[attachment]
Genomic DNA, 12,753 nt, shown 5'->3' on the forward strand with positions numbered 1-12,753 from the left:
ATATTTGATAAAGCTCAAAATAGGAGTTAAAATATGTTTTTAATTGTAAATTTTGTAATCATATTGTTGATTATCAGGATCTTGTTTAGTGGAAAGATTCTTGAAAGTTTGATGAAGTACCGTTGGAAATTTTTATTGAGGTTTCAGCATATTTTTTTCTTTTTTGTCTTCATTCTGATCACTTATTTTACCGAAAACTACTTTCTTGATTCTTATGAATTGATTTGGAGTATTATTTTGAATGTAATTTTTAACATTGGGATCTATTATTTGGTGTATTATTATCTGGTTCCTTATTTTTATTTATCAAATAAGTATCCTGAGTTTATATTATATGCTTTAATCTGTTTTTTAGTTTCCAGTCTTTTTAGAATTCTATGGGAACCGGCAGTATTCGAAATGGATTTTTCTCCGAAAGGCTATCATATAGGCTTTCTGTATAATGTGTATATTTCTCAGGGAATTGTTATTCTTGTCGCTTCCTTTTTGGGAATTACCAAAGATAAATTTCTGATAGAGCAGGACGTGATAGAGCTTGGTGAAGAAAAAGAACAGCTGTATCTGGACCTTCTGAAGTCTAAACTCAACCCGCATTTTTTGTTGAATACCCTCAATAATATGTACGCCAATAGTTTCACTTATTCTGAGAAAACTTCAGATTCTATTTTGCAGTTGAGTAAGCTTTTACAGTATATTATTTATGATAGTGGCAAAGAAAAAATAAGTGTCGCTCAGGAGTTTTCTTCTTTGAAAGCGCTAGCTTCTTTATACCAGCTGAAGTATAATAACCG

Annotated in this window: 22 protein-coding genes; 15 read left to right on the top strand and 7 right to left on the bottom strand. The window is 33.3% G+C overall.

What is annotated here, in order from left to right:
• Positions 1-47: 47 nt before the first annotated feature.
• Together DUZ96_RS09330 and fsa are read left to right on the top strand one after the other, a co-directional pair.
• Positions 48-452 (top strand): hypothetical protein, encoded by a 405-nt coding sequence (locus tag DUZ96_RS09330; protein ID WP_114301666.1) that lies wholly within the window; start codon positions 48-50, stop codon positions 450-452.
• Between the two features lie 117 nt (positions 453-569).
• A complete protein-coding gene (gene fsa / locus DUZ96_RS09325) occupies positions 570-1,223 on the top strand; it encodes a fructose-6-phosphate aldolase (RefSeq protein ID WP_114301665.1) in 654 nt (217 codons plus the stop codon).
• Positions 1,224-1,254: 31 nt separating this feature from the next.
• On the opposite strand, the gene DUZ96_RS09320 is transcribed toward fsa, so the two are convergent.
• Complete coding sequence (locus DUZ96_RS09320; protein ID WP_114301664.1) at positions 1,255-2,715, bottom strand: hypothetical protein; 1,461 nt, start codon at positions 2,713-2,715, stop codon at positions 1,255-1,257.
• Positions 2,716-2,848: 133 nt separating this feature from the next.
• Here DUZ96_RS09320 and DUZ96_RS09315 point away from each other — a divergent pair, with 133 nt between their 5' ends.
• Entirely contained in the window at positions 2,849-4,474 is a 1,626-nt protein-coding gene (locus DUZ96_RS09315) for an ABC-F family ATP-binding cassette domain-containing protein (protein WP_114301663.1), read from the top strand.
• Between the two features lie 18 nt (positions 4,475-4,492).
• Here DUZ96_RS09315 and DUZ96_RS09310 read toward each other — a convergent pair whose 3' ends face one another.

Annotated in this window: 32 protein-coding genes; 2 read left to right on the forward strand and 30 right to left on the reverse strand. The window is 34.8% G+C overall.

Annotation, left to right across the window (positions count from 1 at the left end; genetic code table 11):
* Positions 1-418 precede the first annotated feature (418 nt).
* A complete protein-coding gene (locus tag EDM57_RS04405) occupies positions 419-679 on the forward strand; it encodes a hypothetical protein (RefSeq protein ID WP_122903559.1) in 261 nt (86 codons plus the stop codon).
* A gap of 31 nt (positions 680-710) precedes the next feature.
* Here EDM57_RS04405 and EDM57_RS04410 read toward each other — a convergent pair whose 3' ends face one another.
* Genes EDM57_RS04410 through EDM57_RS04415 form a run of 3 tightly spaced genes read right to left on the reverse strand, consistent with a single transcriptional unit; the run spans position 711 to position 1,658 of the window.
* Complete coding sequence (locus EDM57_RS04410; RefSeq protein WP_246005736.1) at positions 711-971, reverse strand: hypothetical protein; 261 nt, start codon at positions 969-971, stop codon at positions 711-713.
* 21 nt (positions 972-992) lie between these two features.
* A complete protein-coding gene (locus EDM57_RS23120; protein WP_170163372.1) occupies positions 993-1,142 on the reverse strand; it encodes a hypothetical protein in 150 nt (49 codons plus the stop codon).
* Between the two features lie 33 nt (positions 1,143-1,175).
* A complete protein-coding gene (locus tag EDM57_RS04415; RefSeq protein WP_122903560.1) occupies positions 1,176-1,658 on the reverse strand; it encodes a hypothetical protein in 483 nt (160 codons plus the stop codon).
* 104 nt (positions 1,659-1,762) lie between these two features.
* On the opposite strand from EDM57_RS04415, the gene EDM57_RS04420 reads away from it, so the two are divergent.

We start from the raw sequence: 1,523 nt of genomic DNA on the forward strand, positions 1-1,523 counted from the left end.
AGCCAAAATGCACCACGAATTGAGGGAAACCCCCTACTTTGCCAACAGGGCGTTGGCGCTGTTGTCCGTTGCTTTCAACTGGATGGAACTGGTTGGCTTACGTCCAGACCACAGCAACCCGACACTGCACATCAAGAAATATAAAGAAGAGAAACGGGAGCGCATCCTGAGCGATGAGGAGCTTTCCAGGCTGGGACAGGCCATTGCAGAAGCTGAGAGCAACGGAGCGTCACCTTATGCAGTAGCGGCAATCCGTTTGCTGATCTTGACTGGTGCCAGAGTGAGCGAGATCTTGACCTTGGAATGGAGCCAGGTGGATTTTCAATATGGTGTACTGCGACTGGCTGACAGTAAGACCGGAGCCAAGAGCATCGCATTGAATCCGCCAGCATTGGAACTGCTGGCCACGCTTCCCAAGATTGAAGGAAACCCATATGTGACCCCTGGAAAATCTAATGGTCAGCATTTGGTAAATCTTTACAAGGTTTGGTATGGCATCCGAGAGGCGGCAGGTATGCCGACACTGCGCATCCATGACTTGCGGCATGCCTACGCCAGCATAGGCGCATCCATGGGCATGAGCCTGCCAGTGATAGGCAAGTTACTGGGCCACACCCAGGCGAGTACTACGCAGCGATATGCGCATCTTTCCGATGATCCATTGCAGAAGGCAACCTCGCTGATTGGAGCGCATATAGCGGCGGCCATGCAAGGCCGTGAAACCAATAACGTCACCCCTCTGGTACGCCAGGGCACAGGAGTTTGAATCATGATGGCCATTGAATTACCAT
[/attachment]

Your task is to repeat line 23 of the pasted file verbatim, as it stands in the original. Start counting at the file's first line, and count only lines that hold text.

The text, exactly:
* Here EDM57_RS04405 and EDM57_RS04410 read toward each other — a convergent pair whose 3' ends face one another.